Date started: January 19th
Date finished: January 26th
A quick disclaimer before I begin. China Mieville is my favourite author, and I’ve been in love with sci-fi since I saw Star Wars back in 1997. I’m not saying I’m biased, but I think it’s safe to say I was predisposed to loving this book.
Embassytown is about a city on the edge of space, where humans co-exist with the native Ariekei. The Ariekei speak Language, which is a language where there is no difference between the signifier and the signified. That is to say, they are incapable of lying because in order for the Ariekei to understand the concept of something, it must have actually happened. Our lead character and narrator is Avice Benner Cho, and she is a Simile and an Immerser. As a Simile, she had to act out something for a group of Ariekei so they could refer to her as a concept, and as an Immerser, she is someone who can travel in Immer, a kind of subspace that exists below normal space and allows fast travel to other planets.
I imagine at this point, if you’re a sci-fi fan, you’re already salivating and on your way out through the door to buy a copy, and if you’re not, you’re scratching your head wondering what the hell all this is about. Mieville’s genius is that he manages to take all these high concepts and wrap them in a story that is fairly simple, understandable, and exciting.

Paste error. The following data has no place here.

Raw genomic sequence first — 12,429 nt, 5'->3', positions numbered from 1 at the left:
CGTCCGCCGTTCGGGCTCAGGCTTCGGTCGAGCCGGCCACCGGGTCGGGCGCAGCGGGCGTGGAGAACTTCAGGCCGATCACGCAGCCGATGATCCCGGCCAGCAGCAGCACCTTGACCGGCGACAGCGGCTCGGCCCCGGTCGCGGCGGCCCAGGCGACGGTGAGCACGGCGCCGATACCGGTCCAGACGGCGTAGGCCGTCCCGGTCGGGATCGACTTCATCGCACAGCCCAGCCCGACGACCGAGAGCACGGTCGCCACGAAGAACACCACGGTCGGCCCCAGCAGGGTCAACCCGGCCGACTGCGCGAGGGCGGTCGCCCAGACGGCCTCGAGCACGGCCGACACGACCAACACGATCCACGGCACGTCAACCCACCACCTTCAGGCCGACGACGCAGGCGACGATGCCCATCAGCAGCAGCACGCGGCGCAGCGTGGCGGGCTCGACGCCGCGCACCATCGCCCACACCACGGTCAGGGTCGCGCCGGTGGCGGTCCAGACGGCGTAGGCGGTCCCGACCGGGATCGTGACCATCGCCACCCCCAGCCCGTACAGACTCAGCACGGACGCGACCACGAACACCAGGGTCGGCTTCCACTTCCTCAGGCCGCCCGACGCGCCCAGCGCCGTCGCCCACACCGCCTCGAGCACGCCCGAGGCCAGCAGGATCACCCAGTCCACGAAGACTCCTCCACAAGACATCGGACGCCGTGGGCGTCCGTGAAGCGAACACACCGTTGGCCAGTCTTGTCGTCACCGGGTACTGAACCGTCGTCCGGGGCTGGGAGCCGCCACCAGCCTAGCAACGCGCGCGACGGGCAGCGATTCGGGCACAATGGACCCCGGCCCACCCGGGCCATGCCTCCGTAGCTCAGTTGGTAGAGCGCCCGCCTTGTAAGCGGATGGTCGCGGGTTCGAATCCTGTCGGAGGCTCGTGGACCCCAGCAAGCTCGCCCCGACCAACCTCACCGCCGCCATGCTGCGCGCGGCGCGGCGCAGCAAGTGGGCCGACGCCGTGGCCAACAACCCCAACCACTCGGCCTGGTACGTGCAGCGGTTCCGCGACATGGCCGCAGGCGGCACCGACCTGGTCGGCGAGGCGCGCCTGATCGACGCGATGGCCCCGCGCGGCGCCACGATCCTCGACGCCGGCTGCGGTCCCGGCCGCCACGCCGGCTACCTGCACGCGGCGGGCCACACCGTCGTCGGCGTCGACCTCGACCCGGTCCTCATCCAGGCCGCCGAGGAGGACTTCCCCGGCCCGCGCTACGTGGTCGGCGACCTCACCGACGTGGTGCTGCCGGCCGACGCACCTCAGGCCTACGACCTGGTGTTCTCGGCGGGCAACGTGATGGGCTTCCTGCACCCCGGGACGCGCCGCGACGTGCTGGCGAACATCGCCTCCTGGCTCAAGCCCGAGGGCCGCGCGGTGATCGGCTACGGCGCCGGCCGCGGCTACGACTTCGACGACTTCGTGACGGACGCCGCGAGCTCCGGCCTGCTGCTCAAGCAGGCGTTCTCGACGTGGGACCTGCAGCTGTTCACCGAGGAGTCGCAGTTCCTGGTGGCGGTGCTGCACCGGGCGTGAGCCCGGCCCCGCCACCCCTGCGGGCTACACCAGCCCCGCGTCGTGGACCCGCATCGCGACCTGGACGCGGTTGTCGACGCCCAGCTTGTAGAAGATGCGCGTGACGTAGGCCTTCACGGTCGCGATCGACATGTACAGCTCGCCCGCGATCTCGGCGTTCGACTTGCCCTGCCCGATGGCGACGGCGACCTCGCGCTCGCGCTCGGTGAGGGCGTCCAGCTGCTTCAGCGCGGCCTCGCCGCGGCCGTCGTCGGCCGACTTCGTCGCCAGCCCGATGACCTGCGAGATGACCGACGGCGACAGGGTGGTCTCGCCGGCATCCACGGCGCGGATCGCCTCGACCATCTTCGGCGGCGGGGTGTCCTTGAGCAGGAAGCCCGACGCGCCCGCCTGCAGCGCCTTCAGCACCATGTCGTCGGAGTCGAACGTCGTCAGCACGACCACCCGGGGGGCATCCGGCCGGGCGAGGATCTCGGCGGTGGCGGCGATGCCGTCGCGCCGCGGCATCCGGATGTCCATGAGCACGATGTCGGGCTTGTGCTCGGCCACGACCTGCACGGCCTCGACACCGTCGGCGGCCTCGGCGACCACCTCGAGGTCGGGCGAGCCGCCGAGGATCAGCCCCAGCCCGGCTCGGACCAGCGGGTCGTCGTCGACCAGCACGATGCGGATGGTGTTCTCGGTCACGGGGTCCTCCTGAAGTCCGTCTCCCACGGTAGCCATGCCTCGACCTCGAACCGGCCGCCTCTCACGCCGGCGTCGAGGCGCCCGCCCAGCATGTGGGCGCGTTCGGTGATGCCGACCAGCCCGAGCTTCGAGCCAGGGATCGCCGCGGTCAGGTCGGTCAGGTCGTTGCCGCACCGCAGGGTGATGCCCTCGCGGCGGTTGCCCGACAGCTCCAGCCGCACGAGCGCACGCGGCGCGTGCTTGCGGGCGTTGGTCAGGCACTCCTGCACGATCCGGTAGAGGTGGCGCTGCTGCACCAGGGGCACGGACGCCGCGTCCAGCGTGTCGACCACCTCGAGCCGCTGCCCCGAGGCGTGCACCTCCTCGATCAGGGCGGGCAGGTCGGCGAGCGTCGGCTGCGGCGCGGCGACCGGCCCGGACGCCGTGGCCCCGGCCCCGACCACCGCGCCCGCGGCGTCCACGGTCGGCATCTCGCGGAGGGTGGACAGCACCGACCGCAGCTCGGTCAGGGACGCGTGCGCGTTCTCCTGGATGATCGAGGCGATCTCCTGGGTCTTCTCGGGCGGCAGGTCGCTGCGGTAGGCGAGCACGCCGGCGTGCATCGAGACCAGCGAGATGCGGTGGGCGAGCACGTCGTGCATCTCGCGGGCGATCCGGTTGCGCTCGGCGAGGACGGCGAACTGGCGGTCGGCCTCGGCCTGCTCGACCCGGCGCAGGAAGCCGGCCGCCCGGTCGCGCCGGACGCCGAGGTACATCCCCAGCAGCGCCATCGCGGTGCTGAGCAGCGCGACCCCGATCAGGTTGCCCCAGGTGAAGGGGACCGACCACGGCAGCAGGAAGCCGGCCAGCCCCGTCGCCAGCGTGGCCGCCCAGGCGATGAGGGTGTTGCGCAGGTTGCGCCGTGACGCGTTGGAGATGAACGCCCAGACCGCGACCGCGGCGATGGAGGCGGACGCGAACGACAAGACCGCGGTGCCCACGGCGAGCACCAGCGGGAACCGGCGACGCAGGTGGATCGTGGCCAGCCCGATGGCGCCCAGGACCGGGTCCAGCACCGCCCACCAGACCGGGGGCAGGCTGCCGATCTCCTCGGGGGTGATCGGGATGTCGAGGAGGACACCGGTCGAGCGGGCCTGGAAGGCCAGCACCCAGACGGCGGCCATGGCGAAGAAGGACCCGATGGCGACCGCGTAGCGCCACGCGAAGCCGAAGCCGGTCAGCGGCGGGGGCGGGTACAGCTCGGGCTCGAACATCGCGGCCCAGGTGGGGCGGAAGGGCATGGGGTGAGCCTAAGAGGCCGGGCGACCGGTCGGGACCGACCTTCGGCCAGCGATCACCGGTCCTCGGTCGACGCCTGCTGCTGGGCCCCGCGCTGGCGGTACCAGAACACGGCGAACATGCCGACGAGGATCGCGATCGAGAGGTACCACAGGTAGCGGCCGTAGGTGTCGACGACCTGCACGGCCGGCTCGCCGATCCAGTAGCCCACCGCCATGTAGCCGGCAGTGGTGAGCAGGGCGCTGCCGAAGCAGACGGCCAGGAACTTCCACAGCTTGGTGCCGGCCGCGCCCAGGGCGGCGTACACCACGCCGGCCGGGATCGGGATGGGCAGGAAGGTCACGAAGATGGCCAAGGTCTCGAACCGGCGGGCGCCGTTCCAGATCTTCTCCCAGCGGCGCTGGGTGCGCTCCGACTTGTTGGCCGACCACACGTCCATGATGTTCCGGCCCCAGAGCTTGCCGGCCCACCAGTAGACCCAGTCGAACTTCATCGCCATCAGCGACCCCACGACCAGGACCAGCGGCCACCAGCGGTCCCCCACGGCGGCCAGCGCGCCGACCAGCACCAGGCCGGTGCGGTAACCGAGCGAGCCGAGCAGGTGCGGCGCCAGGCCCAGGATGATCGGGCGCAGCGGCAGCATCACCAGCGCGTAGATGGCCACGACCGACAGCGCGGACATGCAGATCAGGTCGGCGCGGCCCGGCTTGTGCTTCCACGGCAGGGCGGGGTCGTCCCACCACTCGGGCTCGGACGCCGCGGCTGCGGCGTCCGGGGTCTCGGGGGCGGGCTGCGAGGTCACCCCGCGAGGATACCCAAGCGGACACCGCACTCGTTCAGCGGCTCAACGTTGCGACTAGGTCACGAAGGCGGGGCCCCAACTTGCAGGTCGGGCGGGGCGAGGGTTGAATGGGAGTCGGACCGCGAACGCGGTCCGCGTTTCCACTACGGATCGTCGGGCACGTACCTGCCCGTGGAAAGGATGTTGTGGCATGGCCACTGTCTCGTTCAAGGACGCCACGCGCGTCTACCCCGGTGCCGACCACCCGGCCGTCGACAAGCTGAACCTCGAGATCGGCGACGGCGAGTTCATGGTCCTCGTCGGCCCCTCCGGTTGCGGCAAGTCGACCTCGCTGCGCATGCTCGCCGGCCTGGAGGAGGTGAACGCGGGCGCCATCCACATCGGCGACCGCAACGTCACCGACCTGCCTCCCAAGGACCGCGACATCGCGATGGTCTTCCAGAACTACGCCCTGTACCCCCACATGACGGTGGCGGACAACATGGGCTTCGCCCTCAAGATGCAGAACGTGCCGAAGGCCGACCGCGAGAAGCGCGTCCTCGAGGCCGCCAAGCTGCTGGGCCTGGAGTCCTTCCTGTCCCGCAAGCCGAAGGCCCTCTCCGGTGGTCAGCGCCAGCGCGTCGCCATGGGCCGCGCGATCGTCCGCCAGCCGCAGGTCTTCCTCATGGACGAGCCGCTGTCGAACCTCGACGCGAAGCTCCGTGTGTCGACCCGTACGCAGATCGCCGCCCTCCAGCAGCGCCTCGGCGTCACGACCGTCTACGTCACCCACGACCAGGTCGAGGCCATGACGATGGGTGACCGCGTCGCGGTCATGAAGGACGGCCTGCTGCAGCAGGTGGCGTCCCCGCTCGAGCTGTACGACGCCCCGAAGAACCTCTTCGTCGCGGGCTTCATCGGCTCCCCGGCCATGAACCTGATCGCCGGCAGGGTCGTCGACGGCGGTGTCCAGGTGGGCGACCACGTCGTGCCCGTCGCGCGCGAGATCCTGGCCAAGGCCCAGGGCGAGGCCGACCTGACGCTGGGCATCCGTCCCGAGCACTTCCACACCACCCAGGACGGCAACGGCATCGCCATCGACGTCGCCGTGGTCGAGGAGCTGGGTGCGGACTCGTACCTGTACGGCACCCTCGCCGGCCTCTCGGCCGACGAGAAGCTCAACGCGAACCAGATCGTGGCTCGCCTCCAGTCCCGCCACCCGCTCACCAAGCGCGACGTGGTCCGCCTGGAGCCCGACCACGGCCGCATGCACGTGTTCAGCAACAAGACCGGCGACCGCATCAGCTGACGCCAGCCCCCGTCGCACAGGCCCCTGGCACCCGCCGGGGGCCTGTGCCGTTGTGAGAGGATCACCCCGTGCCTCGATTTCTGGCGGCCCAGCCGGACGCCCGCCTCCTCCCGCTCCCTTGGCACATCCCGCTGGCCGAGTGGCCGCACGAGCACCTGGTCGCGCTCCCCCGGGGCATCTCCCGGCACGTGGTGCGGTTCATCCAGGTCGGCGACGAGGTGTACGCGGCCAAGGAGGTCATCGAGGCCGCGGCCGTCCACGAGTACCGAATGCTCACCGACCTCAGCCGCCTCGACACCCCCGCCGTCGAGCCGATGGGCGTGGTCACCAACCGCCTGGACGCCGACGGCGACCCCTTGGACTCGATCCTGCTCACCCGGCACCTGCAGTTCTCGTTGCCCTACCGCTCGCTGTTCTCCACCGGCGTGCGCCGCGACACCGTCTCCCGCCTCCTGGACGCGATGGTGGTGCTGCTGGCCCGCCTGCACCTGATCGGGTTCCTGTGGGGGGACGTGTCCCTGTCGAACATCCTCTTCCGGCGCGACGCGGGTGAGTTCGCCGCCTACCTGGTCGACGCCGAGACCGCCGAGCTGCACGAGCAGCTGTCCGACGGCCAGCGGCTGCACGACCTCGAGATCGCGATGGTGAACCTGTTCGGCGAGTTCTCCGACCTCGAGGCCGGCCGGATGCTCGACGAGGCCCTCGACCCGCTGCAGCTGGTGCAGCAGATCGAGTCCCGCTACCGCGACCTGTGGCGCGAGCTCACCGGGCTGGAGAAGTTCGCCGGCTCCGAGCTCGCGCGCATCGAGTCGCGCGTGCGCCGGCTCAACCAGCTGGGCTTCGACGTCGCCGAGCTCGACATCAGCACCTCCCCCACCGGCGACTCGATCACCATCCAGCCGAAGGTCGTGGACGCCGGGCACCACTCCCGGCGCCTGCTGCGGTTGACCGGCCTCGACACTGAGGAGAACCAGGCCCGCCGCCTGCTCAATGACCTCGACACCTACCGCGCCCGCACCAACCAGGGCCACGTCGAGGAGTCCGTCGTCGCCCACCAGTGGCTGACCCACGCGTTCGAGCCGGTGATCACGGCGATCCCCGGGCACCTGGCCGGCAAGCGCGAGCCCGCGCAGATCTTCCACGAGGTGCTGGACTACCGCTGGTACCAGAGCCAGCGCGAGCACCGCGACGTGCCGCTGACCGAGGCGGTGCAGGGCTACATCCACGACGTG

The first half of the story consists of chapters that alternate between periods known as Formerly and Latterday. The Formerly story is about Avice meeting her husband Scile (a linguist who she marries on a short term, non-sexual contract) and a group of the Ariekei teaching themselves to lie. The Latterday story is about the arrival of a new Ambassador. Ambassadors are cloned human twins, with the ability to speak Language, since it requires two mouths.
Honestly, these two plotlines seemed very disparate, and the first part of the book was hard going at times. I think this is a book best read in two or three long sittings, because I had a tendency to forget what had happened in the previous Formerly chapter after having put the book down for a few hours.
It is to Mieville’s credit that when the story shifts to all Latterday for the big action packed second half, all the plot threads from the first half found their place and made sense. Even more to his credit is that I was never in doubt they would. I’ve read all but one of his books, and when I read so much by a single author, a trust is formed. I don’t want to say an author becomes predictable, but I do get used to their styles and methods of pacing, and when I hand my money over, I trust that I will be entertained. And I was. As well as being a high concept story, it was also well paced and action packed.
There are admittedly some flaws. Avice’s robot friend, Ersuhl, disappears for a good chunk of the story, leading me to wonder what the point of her inclusion was. And it seems strange to me that for someone who deals in stories, Mieville almost entirely skipped the idea that the Ariekei would have no concept of fiction at all. Given how much our culture is based on stories being passed down through generations, it seems like an egregious thing to miss. But, luckily, none of these managed to overshadow the many strong points on show in Embassytown. Within a few years, I can see it being listed alongside works by people like Clarke, Dick, Asimov, and Gibson as one of the genre’s great stories.
Thank you for reading, and I will be back very shortly with something a little bit different from book five.